“Reality Is Broken”

Billions of people play videogames, why? What makes them so engaging? What makes them worth billions of hours of our human attention per week? Maybe there is something there. Maybe videogames are satisfying some real needs that people aren’t finding in reality. Why is it that the average person is far more inclined to put in 100 hours to get the legendary greatsword for free in a videogame than put in 100 hours at their job to earn a promotion? It doesn’t make sense does it? The promotion means more money, more respect, overall higher quality of life right? Hm. Either the corporate ladder isn’t as appealing as it seems or videogames are actually better. Which is it? I’m not sure.

But, what I do know is that there is some real insight that can be found within games that we aren’t getting in real life. Maybe it’s the fact that we can plug in a talk to our friends and solve creative and complex problems together, sharing the rush of success when we achieve our goal. Maybe it’s the imaginative creative world which people lose themselves in. Maybe it’s pleasure of helping aiding your fellow adventurers through the treacherous landscape. Who knows, often times different games appeal to different people.

What if we could design our professions more like games? What if we could design our lives more like games? What if we could wake up in the morning and be thrilled at the chance to succeed in our careers just like the younger generation is thrilled to wake up on Saturday morning and turn on the Xbox? People are willing to spend days playing games, with no breaks. People are willing to put aside 40 hours a week outside of work in order to level up their characters for free, people are compelled to spend enormous amounts of cognitive energy collaborating with people to solve complex virtual problems. Isn’t this exactly what our world needs in order to survive? Isn’t this exact behaviour what we need to solve prominent environmental problems? Societal problems? Political problems? Obviously people are capable of incredible feats of cognitive accomplishment with no monetary incentive. Maybe they just aren’t willing to do it because reality doesn’t seem worth it?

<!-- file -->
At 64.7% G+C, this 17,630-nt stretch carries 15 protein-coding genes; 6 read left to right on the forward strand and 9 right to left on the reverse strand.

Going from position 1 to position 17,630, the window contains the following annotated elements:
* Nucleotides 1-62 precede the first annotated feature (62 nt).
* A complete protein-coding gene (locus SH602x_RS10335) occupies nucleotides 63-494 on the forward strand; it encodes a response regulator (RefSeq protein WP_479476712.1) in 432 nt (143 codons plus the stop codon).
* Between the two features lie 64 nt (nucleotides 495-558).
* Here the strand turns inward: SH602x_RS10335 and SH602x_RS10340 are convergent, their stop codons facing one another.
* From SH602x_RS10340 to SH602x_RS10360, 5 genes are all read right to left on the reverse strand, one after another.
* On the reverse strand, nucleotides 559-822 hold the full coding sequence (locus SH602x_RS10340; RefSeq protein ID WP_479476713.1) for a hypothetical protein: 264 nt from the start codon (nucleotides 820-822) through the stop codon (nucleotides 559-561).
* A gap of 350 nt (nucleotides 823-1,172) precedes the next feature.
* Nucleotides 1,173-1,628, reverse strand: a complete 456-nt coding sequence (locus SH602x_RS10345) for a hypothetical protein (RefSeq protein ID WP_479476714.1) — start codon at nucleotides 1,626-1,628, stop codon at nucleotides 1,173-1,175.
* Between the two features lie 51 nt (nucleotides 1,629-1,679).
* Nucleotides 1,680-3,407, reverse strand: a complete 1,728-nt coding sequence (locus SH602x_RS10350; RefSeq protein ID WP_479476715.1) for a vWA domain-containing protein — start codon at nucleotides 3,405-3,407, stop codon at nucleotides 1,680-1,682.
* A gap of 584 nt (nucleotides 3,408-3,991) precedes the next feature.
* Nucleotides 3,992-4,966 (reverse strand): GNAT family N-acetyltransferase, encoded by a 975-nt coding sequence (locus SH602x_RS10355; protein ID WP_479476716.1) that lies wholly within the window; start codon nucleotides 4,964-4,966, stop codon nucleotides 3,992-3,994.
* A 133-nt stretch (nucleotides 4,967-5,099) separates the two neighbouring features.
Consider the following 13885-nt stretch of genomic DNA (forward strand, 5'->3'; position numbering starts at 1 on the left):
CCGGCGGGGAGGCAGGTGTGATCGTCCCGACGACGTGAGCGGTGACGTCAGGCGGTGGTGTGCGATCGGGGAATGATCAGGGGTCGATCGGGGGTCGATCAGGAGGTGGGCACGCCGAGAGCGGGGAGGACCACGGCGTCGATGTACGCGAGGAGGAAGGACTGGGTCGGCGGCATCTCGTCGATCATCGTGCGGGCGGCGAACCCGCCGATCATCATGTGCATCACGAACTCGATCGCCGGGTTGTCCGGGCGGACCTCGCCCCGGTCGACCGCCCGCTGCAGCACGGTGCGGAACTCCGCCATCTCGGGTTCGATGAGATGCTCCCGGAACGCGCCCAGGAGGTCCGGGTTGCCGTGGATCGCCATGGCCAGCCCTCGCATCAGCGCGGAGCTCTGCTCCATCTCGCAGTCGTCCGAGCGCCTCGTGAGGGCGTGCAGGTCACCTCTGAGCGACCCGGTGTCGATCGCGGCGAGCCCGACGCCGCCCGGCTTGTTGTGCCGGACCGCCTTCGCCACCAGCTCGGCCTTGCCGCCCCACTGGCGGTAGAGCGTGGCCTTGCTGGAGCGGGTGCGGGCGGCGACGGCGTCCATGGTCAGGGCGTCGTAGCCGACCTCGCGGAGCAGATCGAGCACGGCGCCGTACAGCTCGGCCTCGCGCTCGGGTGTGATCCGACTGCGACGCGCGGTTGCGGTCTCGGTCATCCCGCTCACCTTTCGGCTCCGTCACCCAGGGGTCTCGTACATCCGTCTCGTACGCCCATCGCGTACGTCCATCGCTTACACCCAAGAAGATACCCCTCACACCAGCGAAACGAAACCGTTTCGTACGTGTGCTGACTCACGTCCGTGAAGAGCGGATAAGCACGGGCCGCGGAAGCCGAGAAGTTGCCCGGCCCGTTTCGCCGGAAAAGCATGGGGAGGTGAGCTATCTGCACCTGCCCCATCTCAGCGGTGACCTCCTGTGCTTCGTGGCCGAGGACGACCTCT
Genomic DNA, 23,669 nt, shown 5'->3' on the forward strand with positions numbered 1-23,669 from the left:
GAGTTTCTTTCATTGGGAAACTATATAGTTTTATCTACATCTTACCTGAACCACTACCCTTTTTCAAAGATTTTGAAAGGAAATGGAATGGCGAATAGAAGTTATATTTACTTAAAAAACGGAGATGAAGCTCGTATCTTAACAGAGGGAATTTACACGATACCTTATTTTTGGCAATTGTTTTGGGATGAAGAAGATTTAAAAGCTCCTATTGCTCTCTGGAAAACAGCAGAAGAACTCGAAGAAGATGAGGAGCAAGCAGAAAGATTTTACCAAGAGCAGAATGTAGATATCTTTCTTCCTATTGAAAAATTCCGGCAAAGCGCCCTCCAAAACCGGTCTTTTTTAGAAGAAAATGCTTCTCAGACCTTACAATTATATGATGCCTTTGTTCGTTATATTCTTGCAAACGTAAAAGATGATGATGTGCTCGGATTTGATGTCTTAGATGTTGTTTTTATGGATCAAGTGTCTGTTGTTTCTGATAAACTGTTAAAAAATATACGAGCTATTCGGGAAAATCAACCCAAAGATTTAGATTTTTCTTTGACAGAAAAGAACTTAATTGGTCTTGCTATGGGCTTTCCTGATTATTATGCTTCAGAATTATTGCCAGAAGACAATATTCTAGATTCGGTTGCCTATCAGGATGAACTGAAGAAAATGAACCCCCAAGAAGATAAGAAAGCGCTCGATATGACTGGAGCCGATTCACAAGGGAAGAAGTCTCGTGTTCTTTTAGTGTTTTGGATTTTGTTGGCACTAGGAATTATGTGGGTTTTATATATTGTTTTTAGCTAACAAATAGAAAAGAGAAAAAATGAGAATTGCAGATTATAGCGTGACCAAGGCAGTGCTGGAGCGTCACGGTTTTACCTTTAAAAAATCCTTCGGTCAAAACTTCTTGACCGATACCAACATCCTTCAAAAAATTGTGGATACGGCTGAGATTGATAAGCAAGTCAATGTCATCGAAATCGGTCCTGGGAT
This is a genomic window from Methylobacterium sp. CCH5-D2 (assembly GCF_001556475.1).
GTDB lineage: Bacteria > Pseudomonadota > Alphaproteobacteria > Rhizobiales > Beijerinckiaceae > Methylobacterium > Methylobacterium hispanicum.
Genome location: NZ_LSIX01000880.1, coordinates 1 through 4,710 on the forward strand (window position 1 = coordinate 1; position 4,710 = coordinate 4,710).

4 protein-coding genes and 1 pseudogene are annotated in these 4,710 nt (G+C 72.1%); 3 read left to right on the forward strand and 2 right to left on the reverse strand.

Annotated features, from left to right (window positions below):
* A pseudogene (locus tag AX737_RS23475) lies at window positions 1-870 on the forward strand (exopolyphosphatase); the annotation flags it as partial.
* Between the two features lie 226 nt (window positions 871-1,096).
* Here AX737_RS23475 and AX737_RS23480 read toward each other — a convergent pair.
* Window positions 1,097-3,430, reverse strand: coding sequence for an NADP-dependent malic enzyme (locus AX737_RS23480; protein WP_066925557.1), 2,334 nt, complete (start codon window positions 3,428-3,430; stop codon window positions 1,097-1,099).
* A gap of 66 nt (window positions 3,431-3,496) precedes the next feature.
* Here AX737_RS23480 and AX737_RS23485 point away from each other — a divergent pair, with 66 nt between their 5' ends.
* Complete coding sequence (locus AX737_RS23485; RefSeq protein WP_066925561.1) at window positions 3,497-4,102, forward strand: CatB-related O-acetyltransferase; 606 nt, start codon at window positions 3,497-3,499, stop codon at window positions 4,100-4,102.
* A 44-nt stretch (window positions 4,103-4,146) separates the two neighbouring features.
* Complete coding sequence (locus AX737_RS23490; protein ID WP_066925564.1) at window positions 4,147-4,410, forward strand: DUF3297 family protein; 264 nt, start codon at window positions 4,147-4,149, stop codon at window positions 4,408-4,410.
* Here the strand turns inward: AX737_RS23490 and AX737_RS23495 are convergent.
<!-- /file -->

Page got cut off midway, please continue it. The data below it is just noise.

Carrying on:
So the question becomes how can we create a reality as compelling and worthwhile as the games which so many people play? That is definitely a question worth answering.

P.S. A great book on this topic is “Reality is Broken” by Jane Mcgonigal

Hustle it up!

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